As for the career-goals... I envy those who knew, at an early age, what they wanted to do and how they worked unceasingly until they had achieved it. The rule I've set for myself is that I should think about what I would like to be doing if I didn't need to earn money. It's an obvious qualification to make but one that I hadn't made until now (which probably explains more about me than I would care to admit).

Right... I'm off to find some competitors to bash... normal service will be resumed shortly.

Back to work

Today was my first day back at work after the Christmas break. It was good to see my colleagues and sobering to realise that the world didn't stop when I was away. Darn.

In non-work news, my investments have been doing rather well of late. I'm up 13% on my original investment - which I made in August (I think). So, I'm quite happy at present. Of course, I will lose everything before I decide to sell, no doubt. But it's a nice feeling while it lasts.

I made a deliberate point of staying away from the IT industry over Christmas. Instead, I indulged my interests in economics and politics (as well as visitng family and friends and partying, I should add... I'm not entirely strange).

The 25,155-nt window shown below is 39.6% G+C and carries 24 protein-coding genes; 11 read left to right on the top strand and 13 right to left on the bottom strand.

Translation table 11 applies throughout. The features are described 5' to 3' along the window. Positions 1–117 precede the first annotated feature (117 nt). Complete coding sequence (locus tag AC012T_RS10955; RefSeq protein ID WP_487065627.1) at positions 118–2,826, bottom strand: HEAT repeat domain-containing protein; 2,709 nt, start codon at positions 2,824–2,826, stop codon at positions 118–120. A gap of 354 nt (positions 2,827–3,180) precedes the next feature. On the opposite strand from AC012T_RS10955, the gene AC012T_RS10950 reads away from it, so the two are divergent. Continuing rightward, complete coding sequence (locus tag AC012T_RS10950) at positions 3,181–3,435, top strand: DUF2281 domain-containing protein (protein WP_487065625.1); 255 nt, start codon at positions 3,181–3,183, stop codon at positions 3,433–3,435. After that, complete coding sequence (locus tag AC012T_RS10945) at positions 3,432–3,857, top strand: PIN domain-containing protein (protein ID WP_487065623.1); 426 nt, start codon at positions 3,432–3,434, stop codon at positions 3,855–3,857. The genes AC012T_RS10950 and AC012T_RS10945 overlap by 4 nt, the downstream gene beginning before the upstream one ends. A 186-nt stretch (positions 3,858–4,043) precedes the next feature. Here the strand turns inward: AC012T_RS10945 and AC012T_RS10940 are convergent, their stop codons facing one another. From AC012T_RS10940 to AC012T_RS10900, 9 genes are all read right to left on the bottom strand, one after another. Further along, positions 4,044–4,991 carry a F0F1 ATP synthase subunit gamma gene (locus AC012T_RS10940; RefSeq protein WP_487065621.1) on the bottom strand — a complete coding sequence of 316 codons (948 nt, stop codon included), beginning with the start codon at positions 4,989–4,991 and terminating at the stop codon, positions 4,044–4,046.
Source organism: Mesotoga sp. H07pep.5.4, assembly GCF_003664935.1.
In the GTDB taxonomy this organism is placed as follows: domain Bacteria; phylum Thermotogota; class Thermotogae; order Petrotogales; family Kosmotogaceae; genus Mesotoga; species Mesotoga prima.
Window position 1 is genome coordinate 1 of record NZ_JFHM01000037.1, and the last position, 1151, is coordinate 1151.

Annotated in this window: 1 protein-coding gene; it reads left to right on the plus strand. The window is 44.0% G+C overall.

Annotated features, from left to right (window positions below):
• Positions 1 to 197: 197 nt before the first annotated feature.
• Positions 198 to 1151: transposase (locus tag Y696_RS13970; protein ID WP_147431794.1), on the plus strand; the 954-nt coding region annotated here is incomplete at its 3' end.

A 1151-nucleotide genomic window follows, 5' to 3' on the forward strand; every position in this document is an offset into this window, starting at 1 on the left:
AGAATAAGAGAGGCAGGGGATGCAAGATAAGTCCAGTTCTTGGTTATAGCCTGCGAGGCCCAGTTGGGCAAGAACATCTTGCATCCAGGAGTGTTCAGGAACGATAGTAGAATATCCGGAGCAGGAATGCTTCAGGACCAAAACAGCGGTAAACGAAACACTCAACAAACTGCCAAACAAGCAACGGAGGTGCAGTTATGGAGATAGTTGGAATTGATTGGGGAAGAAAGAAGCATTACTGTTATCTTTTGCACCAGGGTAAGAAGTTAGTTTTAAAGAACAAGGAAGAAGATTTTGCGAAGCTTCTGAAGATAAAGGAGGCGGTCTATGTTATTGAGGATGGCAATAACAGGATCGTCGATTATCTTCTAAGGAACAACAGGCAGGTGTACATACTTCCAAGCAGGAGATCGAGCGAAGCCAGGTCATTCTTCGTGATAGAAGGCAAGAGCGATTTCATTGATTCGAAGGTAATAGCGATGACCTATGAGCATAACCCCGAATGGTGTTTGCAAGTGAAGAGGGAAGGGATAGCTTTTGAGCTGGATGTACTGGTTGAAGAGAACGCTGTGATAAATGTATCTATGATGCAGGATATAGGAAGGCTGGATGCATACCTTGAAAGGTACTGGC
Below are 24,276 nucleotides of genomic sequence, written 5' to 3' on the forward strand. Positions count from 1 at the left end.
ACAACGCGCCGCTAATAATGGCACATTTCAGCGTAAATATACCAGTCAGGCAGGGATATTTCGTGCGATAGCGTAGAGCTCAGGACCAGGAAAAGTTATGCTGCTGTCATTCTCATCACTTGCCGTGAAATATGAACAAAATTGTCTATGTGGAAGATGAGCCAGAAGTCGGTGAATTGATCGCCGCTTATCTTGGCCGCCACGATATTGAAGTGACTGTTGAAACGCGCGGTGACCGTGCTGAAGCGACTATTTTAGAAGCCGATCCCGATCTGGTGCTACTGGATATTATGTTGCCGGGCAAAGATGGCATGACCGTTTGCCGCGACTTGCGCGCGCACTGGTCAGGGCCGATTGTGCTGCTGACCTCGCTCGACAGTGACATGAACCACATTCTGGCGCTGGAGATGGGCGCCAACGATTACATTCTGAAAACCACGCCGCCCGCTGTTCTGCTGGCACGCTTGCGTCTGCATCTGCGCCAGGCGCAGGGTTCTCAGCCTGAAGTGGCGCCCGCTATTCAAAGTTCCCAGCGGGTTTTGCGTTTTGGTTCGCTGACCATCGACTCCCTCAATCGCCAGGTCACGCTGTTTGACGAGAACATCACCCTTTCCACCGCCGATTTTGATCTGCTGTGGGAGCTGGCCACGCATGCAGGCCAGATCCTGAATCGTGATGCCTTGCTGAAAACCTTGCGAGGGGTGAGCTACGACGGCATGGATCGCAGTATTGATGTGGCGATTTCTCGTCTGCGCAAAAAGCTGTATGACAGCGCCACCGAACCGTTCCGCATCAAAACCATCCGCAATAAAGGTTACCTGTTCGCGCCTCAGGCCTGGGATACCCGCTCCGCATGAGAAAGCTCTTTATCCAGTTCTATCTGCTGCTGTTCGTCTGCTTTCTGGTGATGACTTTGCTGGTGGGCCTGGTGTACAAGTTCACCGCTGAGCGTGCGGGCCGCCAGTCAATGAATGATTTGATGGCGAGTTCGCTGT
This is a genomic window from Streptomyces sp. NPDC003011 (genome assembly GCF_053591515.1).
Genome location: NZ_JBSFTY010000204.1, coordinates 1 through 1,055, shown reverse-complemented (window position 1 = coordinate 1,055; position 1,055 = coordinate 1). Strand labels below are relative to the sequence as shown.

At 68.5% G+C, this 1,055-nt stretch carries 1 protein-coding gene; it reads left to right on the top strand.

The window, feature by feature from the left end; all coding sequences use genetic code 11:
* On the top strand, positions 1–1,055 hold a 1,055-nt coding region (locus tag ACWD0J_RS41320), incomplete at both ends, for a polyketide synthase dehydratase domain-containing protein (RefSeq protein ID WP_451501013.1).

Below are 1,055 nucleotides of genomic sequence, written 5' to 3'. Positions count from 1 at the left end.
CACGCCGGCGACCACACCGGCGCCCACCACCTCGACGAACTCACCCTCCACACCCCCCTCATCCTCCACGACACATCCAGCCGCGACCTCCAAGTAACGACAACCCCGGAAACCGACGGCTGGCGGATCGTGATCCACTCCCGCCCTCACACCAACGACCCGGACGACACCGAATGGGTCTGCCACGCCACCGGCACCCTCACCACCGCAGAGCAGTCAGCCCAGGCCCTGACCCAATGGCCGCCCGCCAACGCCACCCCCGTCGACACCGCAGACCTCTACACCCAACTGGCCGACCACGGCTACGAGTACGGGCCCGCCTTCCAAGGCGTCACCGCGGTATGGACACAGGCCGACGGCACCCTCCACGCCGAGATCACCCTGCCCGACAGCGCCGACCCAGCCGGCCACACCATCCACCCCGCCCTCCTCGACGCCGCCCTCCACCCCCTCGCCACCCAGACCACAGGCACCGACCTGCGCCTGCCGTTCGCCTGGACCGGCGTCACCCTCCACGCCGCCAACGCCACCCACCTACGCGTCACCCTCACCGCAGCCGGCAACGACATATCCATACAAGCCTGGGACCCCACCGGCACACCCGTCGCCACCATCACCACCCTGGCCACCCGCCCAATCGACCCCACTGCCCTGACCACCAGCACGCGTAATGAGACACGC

In particular, I have been reading

  • "The Undercover Economist" by Tim Harford. It was every bit as good as I expected it to be. I wish I could give a copy of that book to everybody who tries to tell me how high gas prices are all British Gas's fault or why lowering tube fares is the right thing to do.... or one of a million other annoying things people say when they are in need of a good economics primer (not that I know much more than them, I hasten to add)
  • "The Wealth of Nations" by Adam Smith (don't click on his name if you're expecting his blog. He died some time ago...). I'm finding this heavy-going but am making slow but steady progress
  • "Why Most Things Fail" by Paul Ormerod. I'm about half way through this and am finding it educational.
  • "The Economist Style Guide". This is not, as my parents thought, a tutorial in how to dress like a mathematically-inclined social scientist but, rather, a book that tells you how to write clearly.
  • "The Road To Serfdom" by Friedrich A. Hayek. (I haven't actually started this yet, I must admit.... but it's on my list).

As I hinted above, I deliberately avoided almost all IT-industry-related thinking and reading so now have an enormous RSS feed backlog to clear...

[EDIT - almost immediately after posting to correct formatting ]